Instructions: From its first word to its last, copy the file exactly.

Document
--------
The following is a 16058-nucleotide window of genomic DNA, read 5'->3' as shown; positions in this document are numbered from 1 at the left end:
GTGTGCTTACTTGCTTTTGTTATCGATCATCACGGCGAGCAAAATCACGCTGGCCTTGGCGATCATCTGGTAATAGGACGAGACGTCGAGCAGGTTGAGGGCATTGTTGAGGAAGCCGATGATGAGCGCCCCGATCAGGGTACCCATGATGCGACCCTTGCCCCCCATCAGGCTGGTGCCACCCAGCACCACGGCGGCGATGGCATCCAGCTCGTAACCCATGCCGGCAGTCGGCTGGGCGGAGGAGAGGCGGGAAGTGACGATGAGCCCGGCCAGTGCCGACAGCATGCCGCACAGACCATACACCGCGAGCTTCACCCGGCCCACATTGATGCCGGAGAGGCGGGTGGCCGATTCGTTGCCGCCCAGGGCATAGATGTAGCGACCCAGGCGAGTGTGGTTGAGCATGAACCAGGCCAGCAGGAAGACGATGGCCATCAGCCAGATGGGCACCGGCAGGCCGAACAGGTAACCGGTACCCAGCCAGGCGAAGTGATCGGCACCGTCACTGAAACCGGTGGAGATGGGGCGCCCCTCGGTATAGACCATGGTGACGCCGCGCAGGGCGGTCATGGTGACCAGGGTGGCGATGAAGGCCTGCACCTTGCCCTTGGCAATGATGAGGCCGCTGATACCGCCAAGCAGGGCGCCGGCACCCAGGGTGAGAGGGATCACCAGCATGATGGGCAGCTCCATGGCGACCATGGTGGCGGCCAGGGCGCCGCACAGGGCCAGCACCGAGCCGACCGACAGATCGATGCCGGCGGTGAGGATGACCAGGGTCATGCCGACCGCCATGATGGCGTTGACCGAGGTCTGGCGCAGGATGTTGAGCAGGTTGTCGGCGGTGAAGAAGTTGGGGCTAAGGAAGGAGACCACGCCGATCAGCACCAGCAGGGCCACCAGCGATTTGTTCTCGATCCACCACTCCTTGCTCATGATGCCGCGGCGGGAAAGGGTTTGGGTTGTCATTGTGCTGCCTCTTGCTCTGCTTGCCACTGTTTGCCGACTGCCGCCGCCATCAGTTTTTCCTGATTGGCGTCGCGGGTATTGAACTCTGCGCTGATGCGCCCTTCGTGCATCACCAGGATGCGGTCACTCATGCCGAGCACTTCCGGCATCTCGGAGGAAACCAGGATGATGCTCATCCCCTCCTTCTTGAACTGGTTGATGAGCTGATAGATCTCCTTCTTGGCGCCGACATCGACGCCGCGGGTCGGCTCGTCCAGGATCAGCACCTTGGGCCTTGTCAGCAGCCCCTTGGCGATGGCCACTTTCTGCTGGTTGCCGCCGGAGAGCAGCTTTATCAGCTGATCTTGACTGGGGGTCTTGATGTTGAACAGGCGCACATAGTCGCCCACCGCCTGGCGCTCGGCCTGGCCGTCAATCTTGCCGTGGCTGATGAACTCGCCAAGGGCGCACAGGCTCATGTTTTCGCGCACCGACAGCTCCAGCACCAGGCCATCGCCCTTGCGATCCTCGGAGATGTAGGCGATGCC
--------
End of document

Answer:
The following is a 16058-nucleotide window of genomic DNA, read 5'->3' as shown; positions in this document are numbered from 1 at the left end:
GTGTGCTTACTTGCTTTTGTTATCGATCATCACGGCGAGCAAAATCACGCTGGCCTTGGCGATCATCTGGTAATAGGACGAGACGTCGAGCAGGTTGAGGGCATTGTTGAGGAAGCCGATGATGAGCGCCCCGATCAGGGTACCCATGATGCGACCCTTGCCCCCCATCAGGCTGGTGCCACCCAGCACCACGGCGGCGATGGCATCCAGCTCGTAACCCATGCCGGCAGTCGGCTGGGCGGAGGAGAGGCGGGAAGTGACGATGAGCCCGGCCAGTGCCGACAGCATGCCGCACAGACCATACACCGCGAGCTTCACCCGGCCCACATTGATGCCGGAGAGGCGGGTGGCCGATTCGTTGCCGCCCAGGGCATAGATGTAGCGACCCAGGCGAGTGTGGTTGAGCATGAACCAGGCCAGCAGGAAGACGATGGCCATCAGCCAGATGGGCACCGGCAGGCCGAACAGGTAACCGGTACCCAGCCAGGCGAAGTGATCGGCACCGTCACTGAAACCGGTGGAGATGGGGCGCCCCTCGGTATAGACCATGGTGACGCCGCGCAGGGCGGTCATGGTGACCAGGGTGGCGATGAAGGCCTGCACCTTGCCCTTGGCAATGATGAGGCCGCTGATACCGCCAAGCAGGGCGCCGGCACCCAGGGTGAGAGGGATCACCAGCATGATGGGCAGCTCCATGGCGACCATGGTGGCGGCCAGGGCGCCGCACAGGGCCAGCACCGAGCCGACCGACAGATCGATGCCGGCGGTGAGGATGACCAGGGTCATGCCGACCGCCATGATGGCGTTGACCGAGGTCTGGCGCAGGATGTTGAGCAGGTTGTCGGCGGTGAAGAAGTTGGGGCTAAGGAAGGAGACCACGCCGATCAGCACCAGCAGGGCCACCAGCGATTTGTTCTCGATCCACCACTCCTTGCTCATGATGCCGCGGCGGGAAAGGGTTTGGGTTGTCATTGTGCTGCCTCTTGCTCTGCTTGCCACTGTTTGCCGACTGCCGCCGCCATCAGTTTTTCCTGATTGGCGTCGCGGGTATTGAACTCTGCGCTGATGCGCCCTTCGTGCATCACCAGGATGCGGTCACTCATGCCGAGCACTTCCGGCATCTCGGAGGAAACCAGGATGATGCTCATCCCCTCCTTCTTGAACTGGTTGATGAGCTGATAGATCTCCTTCTTGGCGCCGACATCGACGCCGCGGGTCGGCTCGTCCAGGATCAGCACCTTGGGCCTTGTCAGCAGCCCCTTGGCGATGGCCACTTTCTGCTGGTTGCCGCCGGAGAGCAGCTTTATCAGCTGATCTTGACTGGGGGTCTTGATGTTGAACAGGCGCACATAGTCGCCCACCGCCTGGCGCTCGGCCTGGCCGTCAATCTTGCCGTGGCTGATGAACTCGCCAAGGGCGCACAGGCTCATGTTTTCGCGCACCGACAGCTCCAGCACCAGGCCATCGCCCTTGCGATCCTCGGAGATGTAGGCGATGCC